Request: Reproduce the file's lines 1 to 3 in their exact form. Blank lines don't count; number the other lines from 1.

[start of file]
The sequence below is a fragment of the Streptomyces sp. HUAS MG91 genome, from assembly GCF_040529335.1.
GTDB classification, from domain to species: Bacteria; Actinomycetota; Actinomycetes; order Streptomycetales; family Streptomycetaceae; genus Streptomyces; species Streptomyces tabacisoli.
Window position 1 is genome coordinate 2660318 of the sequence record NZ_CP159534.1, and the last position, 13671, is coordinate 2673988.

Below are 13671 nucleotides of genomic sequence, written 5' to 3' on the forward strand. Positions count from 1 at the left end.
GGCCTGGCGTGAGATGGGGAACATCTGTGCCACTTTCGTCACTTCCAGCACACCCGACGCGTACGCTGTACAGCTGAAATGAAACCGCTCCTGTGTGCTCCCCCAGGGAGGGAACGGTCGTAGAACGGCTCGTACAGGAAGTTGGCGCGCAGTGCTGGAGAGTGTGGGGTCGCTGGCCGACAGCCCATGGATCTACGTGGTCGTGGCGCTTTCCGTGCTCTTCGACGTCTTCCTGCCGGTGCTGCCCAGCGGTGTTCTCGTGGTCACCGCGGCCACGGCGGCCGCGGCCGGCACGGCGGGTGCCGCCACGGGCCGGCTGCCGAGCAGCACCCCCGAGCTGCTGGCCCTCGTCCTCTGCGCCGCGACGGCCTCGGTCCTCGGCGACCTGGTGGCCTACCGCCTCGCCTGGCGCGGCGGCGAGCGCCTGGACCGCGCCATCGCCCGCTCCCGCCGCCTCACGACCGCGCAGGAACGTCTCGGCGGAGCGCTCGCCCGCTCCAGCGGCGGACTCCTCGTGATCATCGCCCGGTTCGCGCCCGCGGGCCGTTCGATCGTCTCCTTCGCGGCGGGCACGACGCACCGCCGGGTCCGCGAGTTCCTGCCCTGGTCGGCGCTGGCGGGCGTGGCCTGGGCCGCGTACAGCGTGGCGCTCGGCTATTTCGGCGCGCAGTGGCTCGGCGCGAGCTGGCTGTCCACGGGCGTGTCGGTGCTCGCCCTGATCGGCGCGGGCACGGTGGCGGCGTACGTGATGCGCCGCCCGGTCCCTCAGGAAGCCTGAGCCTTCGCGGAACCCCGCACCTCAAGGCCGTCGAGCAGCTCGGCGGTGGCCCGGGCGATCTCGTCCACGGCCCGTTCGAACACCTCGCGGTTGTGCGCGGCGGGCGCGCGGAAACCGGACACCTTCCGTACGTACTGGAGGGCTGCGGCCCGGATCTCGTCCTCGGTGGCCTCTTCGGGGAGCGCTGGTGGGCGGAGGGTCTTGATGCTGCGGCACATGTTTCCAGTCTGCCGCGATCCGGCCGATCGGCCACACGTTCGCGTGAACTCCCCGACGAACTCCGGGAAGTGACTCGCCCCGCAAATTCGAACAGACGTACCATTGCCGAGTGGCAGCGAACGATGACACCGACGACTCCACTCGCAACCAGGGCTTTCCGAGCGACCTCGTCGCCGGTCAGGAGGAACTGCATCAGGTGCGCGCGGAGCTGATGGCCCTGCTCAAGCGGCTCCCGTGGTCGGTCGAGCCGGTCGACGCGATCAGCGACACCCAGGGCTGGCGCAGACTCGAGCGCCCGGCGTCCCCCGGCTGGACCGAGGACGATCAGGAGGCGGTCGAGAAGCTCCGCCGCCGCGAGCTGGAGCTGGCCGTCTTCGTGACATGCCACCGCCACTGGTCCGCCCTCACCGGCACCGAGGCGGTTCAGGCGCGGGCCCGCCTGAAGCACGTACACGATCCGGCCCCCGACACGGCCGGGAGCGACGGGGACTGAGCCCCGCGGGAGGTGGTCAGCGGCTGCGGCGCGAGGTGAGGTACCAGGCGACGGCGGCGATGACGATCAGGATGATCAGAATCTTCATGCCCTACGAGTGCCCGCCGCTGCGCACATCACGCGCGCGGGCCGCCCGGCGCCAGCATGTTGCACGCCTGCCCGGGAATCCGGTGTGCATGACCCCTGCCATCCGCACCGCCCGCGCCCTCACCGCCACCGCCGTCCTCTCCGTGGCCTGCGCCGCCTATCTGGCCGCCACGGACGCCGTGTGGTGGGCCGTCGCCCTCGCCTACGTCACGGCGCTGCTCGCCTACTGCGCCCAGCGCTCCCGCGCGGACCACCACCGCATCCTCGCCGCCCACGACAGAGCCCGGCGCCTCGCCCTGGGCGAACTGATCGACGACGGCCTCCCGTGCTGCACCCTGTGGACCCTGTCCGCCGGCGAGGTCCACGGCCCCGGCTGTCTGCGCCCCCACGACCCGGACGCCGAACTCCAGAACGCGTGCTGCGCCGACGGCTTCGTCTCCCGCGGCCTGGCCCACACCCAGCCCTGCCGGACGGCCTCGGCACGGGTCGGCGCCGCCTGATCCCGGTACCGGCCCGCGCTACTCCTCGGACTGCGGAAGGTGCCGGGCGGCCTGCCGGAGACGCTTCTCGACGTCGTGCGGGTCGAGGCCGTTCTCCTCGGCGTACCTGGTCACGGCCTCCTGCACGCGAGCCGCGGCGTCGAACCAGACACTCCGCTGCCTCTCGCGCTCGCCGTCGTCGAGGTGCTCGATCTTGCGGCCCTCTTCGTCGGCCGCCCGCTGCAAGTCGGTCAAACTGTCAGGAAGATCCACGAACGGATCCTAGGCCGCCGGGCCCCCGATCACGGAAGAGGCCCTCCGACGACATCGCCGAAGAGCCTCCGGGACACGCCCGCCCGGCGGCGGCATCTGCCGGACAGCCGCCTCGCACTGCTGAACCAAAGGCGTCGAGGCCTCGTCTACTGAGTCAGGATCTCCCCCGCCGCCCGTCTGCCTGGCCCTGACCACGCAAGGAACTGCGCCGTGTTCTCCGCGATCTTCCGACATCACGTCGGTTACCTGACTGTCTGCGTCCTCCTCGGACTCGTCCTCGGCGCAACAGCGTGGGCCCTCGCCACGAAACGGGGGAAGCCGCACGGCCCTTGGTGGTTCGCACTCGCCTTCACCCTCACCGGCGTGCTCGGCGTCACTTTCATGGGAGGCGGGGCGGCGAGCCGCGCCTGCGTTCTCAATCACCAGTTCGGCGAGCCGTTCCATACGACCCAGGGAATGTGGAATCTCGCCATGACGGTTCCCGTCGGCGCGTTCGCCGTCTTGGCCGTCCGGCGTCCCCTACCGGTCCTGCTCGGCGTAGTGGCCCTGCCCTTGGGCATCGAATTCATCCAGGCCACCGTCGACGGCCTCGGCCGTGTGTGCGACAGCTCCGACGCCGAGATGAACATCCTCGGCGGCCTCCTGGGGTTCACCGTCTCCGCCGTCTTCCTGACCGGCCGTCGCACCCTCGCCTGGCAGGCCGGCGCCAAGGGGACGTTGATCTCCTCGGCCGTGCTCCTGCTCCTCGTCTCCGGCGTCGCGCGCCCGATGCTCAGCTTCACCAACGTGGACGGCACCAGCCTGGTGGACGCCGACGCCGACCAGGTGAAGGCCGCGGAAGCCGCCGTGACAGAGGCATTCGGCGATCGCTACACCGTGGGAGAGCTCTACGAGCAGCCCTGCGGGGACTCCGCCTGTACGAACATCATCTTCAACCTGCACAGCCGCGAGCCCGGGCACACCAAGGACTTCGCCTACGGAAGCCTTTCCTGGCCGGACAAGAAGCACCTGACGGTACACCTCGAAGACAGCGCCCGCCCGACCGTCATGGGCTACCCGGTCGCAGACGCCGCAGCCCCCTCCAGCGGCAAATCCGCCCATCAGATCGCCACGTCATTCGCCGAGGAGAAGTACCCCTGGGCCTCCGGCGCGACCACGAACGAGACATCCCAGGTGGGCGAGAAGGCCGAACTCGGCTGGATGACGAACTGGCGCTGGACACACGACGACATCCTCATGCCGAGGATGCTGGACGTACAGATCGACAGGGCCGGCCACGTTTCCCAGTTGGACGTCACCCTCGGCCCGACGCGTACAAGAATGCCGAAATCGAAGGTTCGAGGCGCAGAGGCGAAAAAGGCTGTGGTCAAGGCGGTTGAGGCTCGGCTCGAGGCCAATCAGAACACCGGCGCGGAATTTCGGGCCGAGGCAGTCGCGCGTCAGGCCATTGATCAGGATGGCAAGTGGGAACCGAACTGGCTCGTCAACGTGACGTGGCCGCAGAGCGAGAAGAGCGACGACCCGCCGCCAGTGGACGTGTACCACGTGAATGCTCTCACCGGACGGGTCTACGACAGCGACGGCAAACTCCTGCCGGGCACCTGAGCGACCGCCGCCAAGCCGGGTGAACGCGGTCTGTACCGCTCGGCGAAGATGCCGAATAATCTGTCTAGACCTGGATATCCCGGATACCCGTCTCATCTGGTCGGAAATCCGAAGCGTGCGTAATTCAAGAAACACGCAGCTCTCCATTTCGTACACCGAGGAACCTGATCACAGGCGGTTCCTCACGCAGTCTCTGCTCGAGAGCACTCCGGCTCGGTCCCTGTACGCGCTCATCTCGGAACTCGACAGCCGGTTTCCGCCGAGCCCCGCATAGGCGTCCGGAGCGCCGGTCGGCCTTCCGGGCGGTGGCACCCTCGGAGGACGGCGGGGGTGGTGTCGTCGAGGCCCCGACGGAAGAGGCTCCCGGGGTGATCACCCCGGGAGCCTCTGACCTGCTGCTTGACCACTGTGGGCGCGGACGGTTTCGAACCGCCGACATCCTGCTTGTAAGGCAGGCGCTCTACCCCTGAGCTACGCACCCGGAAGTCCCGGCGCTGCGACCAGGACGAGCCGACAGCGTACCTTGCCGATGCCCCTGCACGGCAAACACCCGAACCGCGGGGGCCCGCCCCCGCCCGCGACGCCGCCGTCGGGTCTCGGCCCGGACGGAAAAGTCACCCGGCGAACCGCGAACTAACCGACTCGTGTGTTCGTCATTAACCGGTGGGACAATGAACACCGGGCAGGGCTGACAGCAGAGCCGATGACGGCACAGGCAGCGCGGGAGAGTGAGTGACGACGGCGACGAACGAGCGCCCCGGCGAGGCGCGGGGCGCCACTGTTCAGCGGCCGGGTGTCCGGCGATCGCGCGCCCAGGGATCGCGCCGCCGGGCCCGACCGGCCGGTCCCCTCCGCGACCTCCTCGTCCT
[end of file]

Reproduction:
The sequence below is a fragment of the Streptomyces sp. HUAS MG91 genome, from assembly GCF_040529335.1.
GTDB classification, from domain to species: Bacteria; Actinomycetota; Actinomycetes; order Streptomycetales; family Streptomycetaceae; genus Streptomyces; species Streptomyces tabacisoli.
Window position 1 is genome coordinate 2660318 of the sequence record NZ_CP159534.1, and the last position, 13671, is coordinate 2673988.